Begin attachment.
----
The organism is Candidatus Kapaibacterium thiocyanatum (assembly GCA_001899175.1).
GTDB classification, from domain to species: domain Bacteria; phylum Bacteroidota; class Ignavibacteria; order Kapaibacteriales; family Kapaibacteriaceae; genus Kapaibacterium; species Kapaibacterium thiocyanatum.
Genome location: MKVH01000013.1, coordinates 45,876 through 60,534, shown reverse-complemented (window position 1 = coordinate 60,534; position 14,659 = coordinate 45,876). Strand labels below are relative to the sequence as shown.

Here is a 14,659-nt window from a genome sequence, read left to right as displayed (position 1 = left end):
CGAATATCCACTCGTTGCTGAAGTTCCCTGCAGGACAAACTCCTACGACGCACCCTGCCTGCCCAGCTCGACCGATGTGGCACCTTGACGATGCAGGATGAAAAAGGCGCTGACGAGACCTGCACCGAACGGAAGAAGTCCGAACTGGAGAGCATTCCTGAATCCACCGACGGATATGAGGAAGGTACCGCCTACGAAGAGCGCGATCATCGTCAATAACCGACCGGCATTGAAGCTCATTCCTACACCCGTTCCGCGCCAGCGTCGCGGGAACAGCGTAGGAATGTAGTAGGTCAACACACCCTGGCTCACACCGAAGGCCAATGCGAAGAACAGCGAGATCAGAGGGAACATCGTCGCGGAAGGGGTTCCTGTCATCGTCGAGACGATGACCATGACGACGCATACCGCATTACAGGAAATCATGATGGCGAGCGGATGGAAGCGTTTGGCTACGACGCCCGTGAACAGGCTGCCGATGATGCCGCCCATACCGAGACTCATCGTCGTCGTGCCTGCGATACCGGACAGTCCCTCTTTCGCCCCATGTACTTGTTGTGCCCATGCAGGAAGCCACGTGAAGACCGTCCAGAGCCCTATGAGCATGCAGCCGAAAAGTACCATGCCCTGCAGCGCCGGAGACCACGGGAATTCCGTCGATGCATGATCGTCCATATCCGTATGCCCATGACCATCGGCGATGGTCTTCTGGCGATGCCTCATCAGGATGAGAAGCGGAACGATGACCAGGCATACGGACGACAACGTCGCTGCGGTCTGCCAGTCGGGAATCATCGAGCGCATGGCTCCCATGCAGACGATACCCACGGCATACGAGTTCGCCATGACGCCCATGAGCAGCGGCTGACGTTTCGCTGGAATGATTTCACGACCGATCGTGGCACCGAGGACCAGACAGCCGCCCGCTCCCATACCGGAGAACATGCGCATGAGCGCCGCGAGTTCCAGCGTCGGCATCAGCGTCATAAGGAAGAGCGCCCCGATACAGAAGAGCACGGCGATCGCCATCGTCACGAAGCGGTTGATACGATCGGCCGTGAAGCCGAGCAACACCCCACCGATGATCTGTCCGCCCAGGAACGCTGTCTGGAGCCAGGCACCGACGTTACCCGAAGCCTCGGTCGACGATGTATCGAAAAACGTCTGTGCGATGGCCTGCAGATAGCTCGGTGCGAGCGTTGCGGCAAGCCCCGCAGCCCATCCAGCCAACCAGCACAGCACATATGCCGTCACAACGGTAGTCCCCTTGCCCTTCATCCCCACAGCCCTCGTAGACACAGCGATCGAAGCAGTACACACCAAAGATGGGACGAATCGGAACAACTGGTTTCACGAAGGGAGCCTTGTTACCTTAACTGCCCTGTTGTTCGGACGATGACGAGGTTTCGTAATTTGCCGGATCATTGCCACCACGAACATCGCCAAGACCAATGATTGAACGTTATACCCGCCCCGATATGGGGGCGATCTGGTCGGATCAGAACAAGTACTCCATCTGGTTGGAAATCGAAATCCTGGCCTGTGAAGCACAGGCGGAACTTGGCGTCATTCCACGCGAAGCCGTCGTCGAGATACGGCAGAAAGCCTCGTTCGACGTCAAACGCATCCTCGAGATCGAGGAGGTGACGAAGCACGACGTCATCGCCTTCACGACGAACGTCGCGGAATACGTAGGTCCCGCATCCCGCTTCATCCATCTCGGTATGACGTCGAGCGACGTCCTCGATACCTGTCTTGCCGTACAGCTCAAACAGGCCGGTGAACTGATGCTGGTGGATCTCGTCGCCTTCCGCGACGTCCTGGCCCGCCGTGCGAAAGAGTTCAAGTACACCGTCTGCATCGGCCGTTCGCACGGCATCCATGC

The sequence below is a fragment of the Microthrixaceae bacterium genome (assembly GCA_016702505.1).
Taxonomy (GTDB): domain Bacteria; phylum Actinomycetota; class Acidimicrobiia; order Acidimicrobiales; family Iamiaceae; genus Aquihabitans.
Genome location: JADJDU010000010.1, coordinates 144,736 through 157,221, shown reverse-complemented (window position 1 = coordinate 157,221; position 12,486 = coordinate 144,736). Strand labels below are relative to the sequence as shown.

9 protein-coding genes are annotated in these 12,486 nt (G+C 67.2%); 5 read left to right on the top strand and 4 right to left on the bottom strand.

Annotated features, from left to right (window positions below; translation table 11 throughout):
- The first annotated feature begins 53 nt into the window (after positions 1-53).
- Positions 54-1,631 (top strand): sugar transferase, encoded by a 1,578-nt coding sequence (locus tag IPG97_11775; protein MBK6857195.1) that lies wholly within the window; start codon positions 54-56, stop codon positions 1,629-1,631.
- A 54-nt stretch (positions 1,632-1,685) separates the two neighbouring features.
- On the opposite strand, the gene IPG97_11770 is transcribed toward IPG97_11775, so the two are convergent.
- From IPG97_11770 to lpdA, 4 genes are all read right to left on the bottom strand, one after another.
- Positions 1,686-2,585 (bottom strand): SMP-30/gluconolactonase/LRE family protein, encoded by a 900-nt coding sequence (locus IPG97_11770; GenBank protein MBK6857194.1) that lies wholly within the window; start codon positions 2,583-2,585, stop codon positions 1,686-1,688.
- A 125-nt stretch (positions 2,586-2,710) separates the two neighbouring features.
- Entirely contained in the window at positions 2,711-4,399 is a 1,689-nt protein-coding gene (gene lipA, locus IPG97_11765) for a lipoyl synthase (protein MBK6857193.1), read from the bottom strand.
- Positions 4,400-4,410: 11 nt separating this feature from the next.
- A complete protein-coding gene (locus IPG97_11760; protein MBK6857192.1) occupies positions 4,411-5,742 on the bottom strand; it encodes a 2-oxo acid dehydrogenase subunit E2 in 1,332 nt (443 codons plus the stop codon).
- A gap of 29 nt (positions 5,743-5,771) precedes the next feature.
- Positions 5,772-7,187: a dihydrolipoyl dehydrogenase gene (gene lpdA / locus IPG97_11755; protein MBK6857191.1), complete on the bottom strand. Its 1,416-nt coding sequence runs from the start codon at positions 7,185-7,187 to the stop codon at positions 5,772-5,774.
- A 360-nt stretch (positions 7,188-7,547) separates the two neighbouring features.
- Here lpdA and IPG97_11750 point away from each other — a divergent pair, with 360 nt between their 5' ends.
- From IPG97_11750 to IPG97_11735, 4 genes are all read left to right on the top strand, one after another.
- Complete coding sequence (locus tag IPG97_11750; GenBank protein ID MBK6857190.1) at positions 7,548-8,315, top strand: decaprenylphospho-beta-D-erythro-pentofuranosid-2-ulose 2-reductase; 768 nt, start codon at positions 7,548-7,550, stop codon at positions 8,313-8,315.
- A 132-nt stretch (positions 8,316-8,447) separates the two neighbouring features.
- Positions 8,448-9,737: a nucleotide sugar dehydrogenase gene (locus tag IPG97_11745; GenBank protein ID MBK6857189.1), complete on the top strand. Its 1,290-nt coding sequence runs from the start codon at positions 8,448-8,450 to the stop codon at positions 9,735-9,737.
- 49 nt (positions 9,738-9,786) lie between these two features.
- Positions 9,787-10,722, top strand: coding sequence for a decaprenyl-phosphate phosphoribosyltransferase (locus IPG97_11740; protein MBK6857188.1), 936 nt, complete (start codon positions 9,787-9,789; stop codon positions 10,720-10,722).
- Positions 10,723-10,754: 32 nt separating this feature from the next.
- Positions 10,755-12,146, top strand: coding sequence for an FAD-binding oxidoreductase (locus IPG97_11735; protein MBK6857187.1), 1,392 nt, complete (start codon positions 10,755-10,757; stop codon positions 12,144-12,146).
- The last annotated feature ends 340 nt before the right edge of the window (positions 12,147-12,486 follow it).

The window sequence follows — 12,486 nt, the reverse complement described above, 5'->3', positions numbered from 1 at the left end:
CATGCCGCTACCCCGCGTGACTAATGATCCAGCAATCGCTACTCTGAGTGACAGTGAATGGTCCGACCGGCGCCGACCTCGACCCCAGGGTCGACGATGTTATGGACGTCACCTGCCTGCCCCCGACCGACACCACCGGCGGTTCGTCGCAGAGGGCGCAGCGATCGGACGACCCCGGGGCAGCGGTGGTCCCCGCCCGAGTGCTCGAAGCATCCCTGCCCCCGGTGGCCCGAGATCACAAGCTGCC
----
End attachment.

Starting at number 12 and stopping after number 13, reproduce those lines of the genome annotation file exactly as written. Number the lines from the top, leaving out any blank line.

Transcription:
- Positions 54-1,631 (top strand): sugar transferase, encoded by a 1,578-nt coding sequence (locus tag IPG97_11775; protein MBK6857195.1) that lies wholly within the window; start codon positions 54-56, stop codon positions 1,629-1,631.
- A 54-nt stretch (positions 1,632-1,685) separates the two neighbouring features.